On the other side, as reported by Mercy Pilkington, Piracy Drives One Noted Author to Early Retirement: «Spanish author Lucía Etxebarria, whose works have won the highly prestigious Planeta and Primavera awards, has declared she is done with publishing, at least for now. She places the blame squarely on ebook piracy of her works.» But other authors think different: «”The way I see it is that if people read a freebie version of one of my books, and they like it, perhaps it might encourage them to buy a hard copy of it, or investigate other titles of mine that aren’t available for free,” said sci-fi author Storm Constantine». And some publisher, too.

What is actually difficult to get about piracy are numbers. «While it’s simple to assess the instances of piracy for a given publisher or series of titles, getting accurate numbers for the entire industry is much harder», remebered O’Leary, who did researches for O’Reilly Media.


We will be talking at IfBookThen about piracy with Timo Boezeman, digital publisher and non-fiction editor for A.W. Bruna Publishers. In a series of articles he wrote for FutureBook, Boezeman states clearly his position, starting with titles. Fighting piracy is the dumbest thing you can do, he remembers to publishers last April: it will cost them not only time and money, but their image, too. And supposes that there are three reasons to pirate an ebook, not all tied to the idea to get something for free: convenience, speed and availability.

More: «Another common misconception is that every download is a missed sale. Most downloaders never even had the slightest urge to buy your product. So forget them, don’t even pay one second of your attention to them, but focus for the full 100% on the (potential) buyers that do want your product. That is the one and only good strategy.»

In October he goes deeper about preconditions that lead people to pirate an ebook or to buy one. «To my opinion, the main three are: title selection (as complete as possible), pricing (a good price, relative to the other flavours (editions) the product is available in) and convenience (don’t bully the consumer and make the purchase as simple as possible). If you meet those preconditions, then the legal alternatives will work out. If you don’t, or not optimal, they will barely make any chance.» Read Piracy and the three preconditions, the full article.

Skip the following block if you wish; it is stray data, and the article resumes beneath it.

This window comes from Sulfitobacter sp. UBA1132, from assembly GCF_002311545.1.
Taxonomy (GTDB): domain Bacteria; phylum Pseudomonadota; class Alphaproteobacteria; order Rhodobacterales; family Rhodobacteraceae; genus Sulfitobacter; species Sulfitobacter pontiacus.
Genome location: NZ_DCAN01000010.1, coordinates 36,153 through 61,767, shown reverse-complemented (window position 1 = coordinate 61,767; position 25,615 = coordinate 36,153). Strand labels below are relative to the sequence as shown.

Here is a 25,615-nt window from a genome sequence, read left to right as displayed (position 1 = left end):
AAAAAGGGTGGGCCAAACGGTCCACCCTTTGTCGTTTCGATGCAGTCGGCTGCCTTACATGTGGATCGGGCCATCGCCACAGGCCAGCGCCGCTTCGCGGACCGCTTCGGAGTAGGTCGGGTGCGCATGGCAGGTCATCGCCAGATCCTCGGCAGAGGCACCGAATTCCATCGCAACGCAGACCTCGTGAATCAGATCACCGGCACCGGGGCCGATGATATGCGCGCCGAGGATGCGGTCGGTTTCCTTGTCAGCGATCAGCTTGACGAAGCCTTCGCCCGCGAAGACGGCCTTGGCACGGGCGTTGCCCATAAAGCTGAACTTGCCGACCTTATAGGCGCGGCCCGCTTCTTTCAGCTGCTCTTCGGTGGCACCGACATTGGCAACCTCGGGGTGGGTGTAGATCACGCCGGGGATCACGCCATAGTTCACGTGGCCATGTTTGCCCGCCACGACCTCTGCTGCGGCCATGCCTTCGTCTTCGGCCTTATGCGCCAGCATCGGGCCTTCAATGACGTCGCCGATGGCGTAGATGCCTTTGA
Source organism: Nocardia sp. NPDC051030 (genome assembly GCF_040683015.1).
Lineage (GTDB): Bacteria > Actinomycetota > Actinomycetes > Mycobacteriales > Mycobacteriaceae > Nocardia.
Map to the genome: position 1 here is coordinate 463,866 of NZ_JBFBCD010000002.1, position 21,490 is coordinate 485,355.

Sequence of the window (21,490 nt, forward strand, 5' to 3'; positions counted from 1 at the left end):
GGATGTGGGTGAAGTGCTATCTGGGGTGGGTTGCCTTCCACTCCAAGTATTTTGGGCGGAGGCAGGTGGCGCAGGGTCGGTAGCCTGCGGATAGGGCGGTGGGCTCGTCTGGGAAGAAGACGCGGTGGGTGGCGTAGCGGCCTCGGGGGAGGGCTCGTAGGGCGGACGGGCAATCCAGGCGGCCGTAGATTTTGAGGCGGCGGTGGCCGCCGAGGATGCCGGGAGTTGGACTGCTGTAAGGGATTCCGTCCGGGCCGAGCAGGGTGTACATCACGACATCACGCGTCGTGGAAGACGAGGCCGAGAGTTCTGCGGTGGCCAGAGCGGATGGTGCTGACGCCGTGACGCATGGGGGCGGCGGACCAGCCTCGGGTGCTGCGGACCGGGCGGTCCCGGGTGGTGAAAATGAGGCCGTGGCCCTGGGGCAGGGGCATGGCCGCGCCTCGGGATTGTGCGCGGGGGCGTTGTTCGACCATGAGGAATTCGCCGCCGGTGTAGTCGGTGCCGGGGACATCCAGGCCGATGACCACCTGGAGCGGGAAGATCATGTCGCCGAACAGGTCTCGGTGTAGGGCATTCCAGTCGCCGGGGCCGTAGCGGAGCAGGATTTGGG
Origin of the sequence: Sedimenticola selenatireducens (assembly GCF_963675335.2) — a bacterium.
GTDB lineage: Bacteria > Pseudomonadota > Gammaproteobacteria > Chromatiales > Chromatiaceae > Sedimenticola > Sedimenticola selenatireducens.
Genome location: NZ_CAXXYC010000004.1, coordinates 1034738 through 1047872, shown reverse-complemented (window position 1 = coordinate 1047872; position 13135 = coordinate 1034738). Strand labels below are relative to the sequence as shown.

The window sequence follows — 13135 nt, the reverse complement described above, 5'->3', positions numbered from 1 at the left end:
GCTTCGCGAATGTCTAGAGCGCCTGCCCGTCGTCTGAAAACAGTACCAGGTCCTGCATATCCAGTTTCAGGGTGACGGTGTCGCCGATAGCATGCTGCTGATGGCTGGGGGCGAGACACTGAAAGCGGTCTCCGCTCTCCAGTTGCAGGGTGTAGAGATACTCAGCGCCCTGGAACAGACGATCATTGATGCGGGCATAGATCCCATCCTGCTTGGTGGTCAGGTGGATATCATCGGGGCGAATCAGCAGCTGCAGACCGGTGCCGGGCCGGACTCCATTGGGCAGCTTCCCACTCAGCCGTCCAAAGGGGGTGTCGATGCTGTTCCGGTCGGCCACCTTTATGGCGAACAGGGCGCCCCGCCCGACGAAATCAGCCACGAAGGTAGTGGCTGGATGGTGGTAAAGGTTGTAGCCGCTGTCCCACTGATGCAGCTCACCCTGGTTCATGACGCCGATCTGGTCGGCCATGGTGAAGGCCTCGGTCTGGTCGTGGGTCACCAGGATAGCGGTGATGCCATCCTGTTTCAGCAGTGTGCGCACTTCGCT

IfBookThen speaker profile
@boezeman on Twitter
O’Reilly Radar » Jenn Webb’s interview: Mindset over matter
FutureBook » Boezeman’s articles


ReadWriteWeb » Survey Finds E-Book Piracy Occurs Among a Surprising Demographic (May 2011)
Results of the Digital Entertainment Survey: one in eight women over age 35 who owns an e-reader admits to having downloaded an illegal version of an e-book.

Teleread » Is Amazon worried about ebook piracy? (October 2011)
«If Tobold wants to find people worried over e-book piracy, he should probably talk to the publishers. Historically, they’ve been the ones pushing for stronger DRM, more protection, and one format per sale.»

40k » The 99-Cent Debate (December 2011)
«It worries me that we are letting the wrong motives control pricing. The music industry did that while fighting Napster and resisting ITunes and lost the battle. If we are more reasonable from the start but yet all work together to set fair prices, not greedy ones but fair ones, we will all be better off in the long run.» » Laurence Kaye vs Laurence Kaye: the pirate and the lawyer in conversation (January 2012)
Olivia Solon asked to the leader of the Pirate Party and to a lawyer specialising in digital law and intellectual property a series of questions about copyright, government policies, tools and business models for digital publishers.

03 Jan

Hot Topics: Reading Experience

Peter Meyers, author and digital book producer, will be speaking at IfBookThen about how technology can be used to create a friendly reading experience, and how new tools can influence and change our creativity. Discover more about his research reading the recent Breaking the Page preview.

I’ve studied hundreds of recent publishing experiments, comparing them all to what I’ve learned during a 20-plus year career as writer, editor, and publisher. My goal: distill best-practice principles and spotlight model examples. I want to help authors understand how to use the digital canvas to convey their best ideas, and how to do so in a reader-friendly way. As app book tinkering flourishes, and as EPUB 3 emerges as an equally rich alternative, the time felt right for a look at the difference between what can and what should be done in digital book-land. That’s my mission in “Breaking the Page.”


Sometimes one screen isn’t enough
Is using multiple screens a possibility for digital reading? «How do stories & presentations change when you use more than one screen?»

» More

What we could do with really big touchscreens
«Will big touchscreen displays—bigger than tablets—usher in new kinds of creative composition?» How can our creativity change with a really big composition space?

» More

Links on the side
Are hyperlinks a distraction that makes harder to focus on author’s writing?

» More


IfBookThen Speaker Profile
A New Kind Of Book
@petermeyers on Twitter
O’Reilly Radar


The Infinite Canvas – Books in Browsers 2011